After her initial diagnosis with Epilepsy, Alena was put on a medication called Trileptal (or oxcarbazepine). Her seizures, or episodes, or "headaches" as she called them, went away. I was ecstatic.

After about 6 months Alena's seizures returned. I called the nurse. She called the doctor. The trileptal was increased. The seizures went away. For a while. Then they came back. The dose of trileptal was increased. Three more times. Until it could not be increased any more.

The doctor added another medication - Keppra. It decreased the frequency of Alena's seizures, but it had some serious side effects. Alena would fly into "rages". She could not control her emotions. It was awful. It was frustrating.  But, after a while (maybe 3 months) she returned to normal.

We went on with our lives. We drove to Vermont, where my husband and I teach and perform during the summer. But then Alena's seizures returned. In full force. I called the nurse. She called the doctor. A prescription for Ativan was called in. Ativan - for those of you who may not know, is a very strong anti anxiety medication. I was told that this would stop the seizures until I could return home to see Dr. Popli (which we did two days later - on a plane - the tickets home cost more that $1000). They told me to think of it as a "band-aid" for the seizures. I was warned that this medication would make Alena very act sleepy and drugged.

Well, as it turns out, Ativan is a benzodiazepine- a type of medication that usually makes people sedated but for some, it has the opposite effect. Alena, as it turned out, fell into the latter category. She was bouncing off the walls at 2am. The the next day lost all impulse control and jumped onto a kayak - my one year old and I were IN the kayak at the time. We capsized. It was....um....exciting.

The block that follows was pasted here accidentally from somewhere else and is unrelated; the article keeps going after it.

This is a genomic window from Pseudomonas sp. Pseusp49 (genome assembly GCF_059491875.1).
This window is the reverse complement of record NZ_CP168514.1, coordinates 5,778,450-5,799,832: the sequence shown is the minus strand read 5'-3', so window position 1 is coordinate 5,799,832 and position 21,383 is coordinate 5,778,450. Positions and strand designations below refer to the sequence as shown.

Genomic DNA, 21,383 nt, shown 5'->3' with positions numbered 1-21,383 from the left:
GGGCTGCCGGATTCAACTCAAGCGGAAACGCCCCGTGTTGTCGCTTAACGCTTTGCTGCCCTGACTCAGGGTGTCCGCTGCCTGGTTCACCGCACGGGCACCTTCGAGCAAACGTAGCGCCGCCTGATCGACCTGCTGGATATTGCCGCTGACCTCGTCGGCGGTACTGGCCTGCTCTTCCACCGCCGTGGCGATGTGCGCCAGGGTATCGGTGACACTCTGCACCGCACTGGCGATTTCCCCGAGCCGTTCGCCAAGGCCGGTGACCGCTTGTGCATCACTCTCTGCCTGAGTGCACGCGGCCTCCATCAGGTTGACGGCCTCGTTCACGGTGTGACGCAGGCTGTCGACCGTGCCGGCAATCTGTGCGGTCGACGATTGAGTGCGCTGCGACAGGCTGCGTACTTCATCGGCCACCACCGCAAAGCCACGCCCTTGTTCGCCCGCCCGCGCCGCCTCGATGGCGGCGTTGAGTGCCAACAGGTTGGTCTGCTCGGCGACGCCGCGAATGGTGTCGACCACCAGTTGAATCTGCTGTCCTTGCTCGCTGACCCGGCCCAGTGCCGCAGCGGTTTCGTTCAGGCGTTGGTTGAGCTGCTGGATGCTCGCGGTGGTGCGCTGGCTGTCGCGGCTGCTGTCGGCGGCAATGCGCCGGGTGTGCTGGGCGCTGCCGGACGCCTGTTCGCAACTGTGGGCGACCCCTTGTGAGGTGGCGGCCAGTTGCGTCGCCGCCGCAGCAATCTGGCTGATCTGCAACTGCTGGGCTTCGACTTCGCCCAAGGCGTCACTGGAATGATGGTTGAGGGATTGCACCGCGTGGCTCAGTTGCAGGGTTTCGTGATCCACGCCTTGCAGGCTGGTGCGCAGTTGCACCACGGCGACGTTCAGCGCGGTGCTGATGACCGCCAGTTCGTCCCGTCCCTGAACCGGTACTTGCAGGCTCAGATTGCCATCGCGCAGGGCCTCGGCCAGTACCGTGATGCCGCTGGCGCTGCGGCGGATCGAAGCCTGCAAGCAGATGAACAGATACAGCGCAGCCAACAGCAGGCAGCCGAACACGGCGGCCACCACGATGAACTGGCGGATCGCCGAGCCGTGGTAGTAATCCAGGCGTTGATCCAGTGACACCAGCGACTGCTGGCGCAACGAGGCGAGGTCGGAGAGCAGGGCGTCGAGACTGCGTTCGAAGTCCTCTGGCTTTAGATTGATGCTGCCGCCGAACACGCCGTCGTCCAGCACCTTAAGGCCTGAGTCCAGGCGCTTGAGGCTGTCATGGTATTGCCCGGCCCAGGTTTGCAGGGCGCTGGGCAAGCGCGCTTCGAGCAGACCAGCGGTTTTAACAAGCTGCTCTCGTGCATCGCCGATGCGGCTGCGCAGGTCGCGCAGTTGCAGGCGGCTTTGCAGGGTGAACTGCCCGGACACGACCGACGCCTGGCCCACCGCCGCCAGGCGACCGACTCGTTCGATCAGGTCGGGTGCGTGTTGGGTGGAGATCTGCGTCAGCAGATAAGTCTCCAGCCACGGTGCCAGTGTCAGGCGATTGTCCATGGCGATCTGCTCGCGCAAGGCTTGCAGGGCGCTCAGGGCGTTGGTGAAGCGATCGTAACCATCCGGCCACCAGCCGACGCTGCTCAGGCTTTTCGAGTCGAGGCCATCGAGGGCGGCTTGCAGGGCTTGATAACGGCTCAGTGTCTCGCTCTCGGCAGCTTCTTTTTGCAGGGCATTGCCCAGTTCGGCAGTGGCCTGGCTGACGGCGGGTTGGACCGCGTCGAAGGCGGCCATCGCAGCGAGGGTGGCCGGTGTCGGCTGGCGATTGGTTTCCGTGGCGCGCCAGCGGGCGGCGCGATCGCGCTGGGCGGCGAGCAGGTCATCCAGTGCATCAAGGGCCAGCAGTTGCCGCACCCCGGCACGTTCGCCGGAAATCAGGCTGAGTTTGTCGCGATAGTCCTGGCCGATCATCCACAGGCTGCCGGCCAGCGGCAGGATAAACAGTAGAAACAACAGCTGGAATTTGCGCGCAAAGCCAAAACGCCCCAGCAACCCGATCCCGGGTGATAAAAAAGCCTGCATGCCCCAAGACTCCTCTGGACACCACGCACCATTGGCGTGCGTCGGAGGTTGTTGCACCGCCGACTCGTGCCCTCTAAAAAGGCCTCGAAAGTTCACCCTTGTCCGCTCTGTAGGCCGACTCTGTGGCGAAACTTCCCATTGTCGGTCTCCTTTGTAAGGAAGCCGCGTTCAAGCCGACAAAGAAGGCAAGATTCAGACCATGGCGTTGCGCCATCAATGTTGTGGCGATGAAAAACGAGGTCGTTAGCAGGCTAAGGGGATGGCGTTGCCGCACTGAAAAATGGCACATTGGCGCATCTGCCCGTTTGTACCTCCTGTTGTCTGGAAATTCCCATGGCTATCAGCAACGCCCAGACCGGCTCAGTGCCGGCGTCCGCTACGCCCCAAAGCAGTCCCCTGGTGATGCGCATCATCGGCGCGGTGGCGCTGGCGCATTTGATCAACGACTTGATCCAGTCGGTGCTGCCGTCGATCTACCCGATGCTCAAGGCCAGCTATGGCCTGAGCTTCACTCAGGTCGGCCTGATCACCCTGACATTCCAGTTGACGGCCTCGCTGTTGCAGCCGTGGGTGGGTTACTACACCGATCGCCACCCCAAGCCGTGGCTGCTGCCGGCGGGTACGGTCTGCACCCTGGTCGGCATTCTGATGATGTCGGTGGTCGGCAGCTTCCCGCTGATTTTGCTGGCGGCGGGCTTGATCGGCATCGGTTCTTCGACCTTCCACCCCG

When we returned home, Alena's dose of Keppra was increased. Her seizures when away for a while, and then returned. The Keppra was increased again. And again, until we could add no more. (and every time we increased it, the horrible side effects returned...)

When the Keppra could not be increased any more, a new drug was added. Onfi (clobazam). This drug didn't have many side effects - but it did make her VERY sleepy so we were told to give it to her at night.

When the onfi was increased to it's maximum dose, another drug was introduced to the mix. Vimpat. This drug didn't have any side effects, but it didn't do much for her seizures.

When her seizures increased to the point that my husband, the doctors, and I knew we had to do SOMETHING - anything -  she was admitted to the hospital for another EEG.

 

The doctors wanted to figure out which medications were actually working. Alena was slowly taken off of the Vimpat. There wasn't a huge difference in her seizures, so the decision was made to try to take her off the Onfi or Keppra (honestly, I don't remember which). There was not much change in her seizures. It was Halloween. I made her a cat costume and she did her "Trick-or-Treating" at the hospital. She was tired, but got a ton of candy and was happy.

Then the doctors decided to take her off the trileptal. Her seizures increased. They started to last much longer, and got MUCH more severe. I begged the doctors to put her back on the trileptal. They wanted to wait it out. I was TERRIFIED. At one point her eyes got "stuck" to the left for 2 minutes.